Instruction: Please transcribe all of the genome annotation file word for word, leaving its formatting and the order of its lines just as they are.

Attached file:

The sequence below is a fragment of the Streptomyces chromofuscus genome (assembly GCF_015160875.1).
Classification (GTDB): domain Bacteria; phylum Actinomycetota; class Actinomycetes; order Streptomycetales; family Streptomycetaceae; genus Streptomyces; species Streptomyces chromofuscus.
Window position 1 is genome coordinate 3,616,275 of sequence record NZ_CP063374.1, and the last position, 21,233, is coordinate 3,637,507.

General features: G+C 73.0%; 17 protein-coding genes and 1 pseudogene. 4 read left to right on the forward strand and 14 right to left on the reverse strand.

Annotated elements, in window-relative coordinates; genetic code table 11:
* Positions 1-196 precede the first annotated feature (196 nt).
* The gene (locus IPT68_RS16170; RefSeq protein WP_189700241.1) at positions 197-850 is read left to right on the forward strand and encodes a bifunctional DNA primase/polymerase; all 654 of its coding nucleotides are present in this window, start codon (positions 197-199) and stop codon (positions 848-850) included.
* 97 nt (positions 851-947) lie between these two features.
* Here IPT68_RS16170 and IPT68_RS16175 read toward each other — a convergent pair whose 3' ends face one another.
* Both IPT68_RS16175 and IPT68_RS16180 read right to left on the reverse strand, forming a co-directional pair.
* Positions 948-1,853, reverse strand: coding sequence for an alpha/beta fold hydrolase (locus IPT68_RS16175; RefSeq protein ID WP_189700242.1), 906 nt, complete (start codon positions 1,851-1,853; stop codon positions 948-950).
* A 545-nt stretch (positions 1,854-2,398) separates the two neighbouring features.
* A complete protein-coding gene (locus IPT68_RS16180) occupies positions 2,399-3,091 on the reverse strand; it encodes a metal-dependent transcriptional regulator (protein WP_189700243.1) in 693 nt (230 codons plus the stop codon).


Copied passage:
The sequence below is a fragment of the Streptomyces chromofuscus genome (assembly GCF_015160875.1).
Classification (GTDB): domain Bacteria; phylum Actinomycetota; class Actinomycetes; order Streptomycetales; family Streptomycetaceae; genus Streptomyces; species Streptomyces chromofuscus.
Window position 1 is genome coordinate 3,616,275 of sequence record NZ_CP063374.1, and the last position, 21,233, is coordinate 3,637,507.

General features: G+C 73.0%; 17 protein-coding genes and 1 pseudogene. 4 read left to right on the forward strand and 14 right to left on the reverse strand.

Annotated elements, in window-relative coordinates; genetic code table 11:
* Positions 1-196 precede the first annotated feature (196 nt).
* The gene (locus IPT68_RS16170; RefSeq protein WP_189700241.1) at positions 197-850 is read left to right on the forward strand and encodes a bifunctional DNA primase/polymerase; all 654 of its coding nucleotides are present in this window, start codon (positions 197-199) and stop codon (positions 848-850) included.
* 97 nt (positions 851-947) lie between these two features.
* Here IPT68_RS16170 and IPT68_RS16175 read toward each other — a convergent pair whose 3' ends face one another.
* Both IPT68_RS16175 and IPT68_RS16180 read right to left on the reverse strand, forming a co-directional pair.
* Positions 948-1,853, reverse strand: coding sequence for an alpha/beta fold hydrolase (locus IPT68_RS16175; RefSeq protein ID WP_189700242.1), 906 nt, complete (start codon positions 1,851-1,853; stop codon positions 948-950).
* A 545-nt stretch (positions 1,854-2,398) separates the two neighbouring features.
* A complete protein-coding gene (locus IPT68_RS16180) occupies positions 2,399-3,091 on the reverse strand; it encodes a metal-dependent transcriptional regulator (protein WP_189700243.1) in 693 nt (230 codons plus the stop codon).